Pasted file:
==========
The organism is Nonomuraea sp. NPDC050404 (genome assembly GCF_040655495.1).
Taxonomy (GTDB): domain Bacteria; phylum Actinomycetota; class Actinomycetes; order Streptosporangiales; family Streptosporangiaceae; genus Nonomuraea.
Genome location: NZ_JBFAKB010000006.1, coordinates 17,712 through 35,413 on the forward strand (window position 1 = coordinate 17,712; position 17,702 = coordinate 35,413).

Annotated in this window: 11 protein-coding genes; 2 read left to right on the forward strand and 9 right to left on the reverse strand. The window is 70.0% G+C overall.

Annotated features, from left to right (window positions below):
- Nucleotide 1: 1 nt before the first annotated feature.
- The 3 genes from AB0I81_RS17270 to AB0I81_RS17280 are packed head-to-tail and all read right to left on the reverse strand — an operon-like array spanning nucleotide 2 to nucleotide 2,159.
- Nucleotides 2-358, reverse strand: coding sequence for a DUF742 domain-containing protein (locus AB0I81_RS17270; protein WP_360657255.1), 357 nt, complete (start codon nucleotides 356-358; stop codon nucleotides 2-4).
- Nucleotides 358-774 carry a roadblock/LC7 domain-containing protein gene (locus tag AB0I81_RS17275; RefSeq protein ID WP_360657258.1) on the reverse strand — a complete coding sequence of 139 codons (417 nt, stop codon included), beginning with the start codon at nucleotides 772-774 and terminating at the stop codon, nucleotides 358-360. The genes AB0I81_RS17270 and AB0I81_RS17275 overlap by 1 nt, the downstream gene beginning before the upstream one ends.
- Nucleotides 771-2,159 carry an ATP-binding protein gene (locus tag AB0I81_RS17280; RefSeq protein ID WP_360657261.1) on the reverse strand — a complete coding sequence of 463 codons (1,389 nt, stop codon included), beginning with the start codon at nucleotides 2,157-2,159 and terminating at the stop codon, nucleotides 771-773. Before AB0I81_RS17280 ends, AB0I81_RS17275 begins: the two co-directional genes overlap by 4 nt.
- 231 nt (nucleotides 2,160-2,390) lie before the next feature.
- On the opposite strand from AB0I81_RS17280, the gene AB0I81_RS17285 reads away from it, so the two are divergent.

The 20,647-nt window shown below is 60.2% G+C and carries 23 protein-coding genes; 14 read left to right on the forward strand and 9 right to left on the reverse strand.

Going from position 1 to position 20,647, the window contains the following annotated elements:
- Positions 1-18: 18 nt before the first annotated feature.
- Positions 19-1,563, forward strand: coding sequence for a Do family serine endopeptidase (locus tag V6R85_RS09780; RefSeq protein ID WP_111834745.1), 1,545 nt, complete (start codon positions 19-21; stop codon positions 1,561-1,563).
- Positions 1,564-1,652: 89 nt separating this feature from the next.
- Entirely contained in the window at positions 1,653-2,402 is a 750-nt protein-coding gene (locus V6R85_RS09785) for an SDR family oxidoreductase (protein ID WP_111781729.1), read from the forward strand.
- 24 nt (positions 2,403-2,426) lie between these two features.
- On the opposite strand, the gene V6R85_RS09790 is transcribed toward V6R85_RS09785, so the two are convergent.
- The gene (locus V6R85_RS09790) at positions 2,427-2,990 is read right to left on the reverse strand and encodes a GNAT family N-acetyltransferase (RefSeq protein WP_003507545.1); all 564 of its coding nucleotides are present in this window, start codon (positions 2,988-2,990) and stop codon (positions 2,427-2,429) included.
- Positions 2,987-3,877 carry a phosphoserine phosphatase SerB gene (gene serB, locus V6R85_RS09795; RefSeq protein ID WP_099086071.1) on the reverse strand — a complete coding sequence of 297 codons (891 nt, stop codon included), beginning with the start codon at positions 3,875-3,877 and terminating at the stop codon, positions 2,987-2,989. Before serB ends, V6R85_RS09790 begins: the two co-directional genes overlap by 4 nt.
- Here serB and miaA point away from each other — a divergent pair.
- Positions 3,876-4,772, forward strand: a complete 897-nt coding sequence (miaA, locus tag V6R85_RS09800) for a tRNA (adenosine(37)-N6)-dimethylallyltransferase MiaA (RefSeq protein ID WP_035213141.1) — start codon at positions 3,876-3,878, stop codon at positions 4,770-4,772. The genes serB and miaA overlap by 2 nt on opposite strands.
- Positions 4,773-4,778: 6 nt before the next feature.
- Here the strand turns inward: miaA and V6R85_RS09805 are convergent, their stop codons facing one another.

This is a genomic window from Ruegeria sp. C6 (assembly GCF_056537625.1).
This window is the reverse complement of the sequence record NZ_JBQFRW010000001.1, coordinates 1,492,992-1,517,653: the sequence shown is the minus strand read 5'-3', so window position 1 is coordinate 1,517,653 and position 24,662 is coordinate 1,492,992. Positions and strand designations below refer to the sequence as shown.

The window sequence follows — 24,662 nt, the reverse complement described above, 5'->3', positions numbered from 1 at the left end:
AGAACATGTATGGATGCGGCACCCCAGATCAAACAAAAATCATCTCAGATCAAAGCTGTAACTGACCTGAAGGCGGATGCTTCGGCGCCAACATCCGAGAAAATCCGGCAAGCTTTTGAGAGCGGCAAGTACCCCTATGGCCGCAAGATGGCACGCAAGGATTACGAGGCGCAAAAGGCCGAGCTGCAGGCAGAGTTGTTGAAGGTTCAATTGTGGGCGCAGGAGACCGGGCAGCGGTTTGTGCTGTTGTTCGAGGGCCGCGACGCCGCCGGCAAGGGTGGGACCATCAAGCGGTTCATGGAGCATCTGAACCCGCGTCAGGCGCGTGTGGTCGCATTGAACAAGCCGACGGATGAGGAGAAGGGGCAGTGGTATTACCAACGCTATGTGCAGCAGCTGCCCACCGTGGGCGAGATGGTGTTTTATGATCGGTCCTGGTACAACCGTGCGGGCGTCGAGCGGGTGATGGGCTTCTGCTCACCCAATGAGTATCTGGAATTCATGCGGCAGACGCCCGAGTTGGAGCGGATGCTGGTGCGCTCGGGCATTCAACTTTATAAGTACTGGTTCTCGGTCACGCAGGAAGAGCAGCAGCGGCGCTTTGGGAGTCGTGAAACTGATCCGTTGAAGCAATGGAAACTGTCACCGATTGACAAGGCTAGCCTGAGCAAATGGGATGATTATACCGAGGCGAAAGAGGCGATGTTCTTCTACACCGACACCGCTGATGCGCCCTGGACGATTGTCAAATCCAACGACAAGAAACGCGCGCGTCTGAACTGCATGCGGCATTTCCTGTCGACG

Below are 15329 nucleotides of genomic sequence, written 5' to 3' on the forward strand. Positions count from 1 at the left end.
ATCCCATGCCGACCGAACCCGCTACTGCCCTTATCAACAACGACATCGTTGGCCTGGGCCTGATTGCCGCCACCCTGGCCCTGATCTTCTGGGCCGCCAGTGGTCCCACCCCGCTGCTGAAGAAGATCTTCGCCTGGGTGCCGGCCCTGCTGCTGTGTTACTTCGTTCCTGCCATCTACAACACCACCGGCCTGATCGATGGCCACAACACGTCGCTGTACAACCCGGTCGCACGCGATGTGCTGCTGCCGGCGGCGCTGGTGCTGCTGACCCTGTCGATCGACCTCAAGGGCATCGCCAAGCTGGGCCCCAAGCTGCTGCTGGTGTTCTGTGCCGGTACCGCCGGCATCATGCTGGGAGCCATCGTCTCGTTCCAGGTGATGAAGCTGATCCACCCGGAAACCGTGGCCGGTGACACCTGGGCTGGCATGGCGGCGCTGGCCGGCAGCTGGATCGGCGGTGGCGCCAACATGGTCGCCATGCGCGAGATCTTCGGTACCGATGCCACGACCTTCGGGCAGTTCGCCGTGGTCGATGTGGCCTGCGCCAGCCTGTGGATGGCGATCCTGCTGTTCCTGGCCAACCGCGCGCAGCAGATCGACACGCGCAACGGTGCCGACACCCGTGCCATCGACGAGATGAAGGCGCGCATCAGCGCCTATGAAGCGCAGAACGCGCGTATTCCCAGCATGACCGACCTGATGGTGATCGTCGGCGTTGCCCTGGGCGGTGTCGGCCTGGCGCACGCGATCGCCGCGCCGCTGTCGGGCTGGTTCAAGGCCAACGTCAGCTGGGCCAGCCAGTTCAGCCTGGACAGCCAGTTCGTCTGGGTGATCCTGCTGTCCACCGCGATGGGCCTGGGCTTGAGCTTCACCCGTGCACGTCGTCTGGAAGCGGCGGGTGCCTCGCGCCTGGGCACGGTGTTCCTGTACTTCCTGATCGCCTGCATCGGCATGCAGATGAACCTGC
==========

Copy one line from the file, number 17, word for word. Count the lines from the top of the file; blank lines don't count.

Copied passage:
- Positions 1,564-1,652: 89 nt separating this feature from the next.